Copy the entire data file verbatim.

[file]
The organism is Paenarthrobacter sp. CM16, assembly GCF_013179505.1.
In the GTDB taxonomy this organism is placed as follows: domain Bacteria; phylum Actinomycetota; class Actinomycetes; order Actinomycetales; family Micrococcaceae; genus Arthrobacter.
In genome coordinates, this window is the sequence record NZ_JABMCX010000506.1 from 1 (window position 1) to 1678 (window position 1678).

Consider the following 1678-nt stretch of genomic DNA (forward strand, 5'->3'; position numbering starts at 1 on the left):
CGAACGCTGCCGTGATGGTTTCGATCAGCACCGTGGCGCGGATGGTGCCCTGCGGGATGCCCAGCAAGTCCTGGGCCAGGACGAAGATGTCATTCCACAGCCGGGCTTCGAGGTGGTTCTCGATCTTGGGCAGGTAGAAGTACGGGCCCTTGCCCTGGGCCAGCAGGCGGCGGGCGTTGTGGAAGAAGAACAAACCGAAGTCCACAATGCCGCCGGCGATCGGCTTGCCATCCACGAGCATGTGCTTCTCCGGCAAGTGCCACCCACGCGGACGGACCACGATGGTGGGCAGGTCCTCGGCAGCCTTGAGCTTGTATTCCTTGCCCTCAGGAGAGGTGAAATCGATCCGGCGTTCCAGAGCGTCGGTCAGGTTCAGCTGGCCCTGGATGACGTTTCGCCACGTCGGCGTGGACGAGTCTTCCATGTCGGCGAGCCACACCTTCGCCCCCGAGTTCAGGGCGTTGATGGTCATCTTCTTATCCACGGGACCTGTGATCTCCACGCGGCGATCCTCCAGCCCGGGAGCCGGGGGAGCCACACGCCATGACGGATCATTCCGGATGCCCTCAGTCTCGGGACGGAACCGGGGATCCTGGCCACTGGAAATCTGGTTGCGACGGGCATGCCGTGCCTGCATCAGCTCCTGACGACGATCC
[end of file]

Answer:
The organism is Paenarthrobacter sp. CM16, assembly GCF_013179505.1.
In the GTDB taxonomy this organism is placed as follows: domain Bacteria; phylum Actinomycetota; class Actinomycetes; order Actinomycetales; family Micrococcaceae; genus Arthrobacter.
In genome coordinates, this window is the sequence record NZ_JABMCX010000506.1 from 1 (window position 1) to 1678 (window position 1678).

Consider the following 1678-nt stretch of genomic DNA (forward strand, 5'->3'; position numbering starts at 1 on the left):
CGAACGCTGCCGTGATGGTTTCGATCAGCACCGTGGCGCGGATGGTGCCCTGCGGGATGCCCAGCAAGTCCTGGGCCAGGACGAAGATGTCATTCCACAGCCGGGCTTCGAGGTGGTTCTCGATCTTGGGCAGGTAGAAGTACGGGCCCTTGCCCTGGGCCAGCAGGCGGCGGGCGTTGTGGAAGAAGAACAAACCGAAGTCCACAATGCCGCCGGCGATCGGCTTGCCATCCACGAGCATGTGCTTCTCCGGCAAGTGCCACCCACGCGGACGGACCACGATGGTGGGCAGGTCCTCGGCAGCCTTGAGCTTGTATTCCTTGCCCTCAGGAGAGGTGAAATCGATCCGGCGTTCCAGAGCGTCGGTCAGGTTCAGCTGGCCCTGGATGACGTTTCGCCACGTCGGCGTGGACGAGTCTTCCATGTCGGCGAGCCACACCTTCGCCCCCGAGTTCAGGGCGTTGATGGTCATCTTCTTATCCACGGGACCTGTGATCTCCACGCGGCGATCCTCCAGCCCGGGAGCCGGGGGAGCCACACGCCATGACGGATCATTCCGGATGCCCTCAGTCTCGGGACGGAACCGGGGATCCTGGCCACTGGAAATCTGGTTGCGACGGGCATGCCGTGCCTGCATCAGCTCCTGACGACGATCC